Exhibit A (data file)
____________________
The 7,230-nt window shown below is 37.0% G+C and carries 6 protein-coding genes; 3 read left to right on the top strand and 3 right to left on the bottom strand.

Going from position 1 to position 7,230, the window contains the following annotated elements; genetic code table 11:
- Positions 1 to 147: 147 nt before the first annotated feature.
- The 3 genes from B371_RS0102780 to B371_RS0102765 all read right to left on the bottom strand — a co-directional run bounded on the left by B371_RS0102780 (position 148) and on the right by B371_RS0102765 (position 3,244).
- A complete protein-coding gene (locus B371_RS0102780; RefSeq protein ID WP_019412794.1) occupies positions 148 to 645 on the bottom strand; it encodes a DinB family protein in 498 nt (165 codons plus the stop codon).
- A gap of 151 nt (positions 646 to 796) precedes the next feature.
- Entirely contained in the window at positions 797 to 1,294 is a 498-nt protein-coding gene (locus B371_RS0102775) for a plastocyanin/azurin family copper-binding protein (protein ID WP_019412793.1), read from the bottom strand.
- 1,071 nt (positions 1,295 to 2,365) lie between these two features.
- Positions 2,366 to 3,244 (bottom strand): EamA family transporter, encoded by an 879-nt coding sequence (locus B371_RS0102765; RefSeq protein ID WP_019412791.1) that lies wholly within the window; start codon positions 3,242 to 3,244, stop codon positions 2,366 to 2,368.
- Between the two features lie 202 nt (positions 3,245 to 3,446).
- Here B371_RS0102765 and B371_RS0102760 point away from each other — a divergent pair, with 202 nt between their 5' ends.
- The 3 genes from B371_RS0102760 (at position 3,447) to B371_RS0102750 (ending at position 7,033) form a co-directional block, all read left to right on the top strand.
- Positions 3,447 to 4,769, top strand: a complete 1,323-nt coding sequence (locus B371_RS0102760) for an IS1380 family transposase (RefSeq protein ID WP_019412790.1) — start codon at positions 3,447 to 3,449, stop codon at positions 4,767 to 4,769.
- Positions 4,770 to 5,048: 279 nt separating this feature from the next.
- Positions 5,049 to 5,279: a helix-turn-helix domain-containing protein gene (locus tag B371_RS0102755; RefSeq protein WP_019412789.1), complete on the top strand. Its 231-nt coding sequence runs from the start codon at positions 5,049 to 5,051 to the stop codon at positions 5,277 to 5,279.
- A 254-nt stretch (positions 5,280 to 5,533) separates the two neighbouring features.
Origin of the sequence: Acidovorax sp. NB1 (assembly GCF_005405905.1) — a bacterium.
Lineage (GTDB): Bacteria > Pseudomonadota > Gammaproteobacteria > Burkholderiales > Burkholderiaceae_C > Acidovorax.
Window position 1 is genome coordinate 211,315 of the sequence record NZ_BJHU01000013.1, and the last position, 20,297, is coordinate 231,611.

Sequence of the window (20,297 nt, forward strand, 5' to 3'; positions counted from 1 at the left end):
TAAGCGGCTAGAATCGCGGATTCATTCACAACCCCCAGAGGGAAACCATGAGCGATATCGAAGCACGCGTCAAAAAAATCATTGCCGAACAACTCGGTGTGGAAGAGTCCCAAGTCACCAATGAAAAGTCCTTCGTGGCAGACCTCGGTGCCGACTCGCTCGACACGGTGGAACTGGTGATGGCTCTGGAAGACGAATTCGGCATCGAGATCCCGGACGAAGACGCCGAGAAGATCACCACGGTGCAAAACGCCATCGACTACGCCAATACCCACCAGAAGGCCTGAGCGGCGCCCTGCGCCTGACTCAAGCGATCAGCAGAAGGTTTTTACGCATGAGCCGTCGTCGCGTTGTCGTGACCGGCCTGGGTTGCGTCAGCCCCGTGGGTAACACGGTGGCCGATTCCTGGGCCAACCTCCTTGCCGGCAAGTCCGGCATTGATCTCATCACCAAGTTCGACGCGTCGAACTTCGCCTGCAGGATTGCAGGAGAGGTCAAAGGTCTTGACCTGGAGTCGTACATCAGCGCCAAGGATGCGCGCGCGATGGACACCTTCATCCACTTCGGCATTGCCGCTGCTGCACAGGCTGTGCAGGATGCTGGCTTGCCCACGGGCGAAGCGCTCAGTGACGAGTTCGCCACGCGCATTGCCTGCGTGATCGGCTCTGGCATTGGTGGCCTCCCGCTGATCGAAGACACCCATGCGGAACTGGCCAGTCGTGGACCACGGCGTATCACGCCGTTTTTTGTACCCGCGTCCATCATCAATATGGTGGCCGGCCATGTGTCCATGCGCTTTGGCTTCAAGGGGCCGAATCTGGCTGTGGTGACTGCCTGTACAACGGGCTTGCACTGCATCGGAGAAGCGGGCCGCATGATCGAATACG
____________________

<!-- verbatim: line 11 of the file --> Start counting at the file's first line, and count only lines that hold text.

- Here B371_RS0102765 and B371_RS0102760 point away from each other — a divergent pair, with 202 nt between their 5' ends.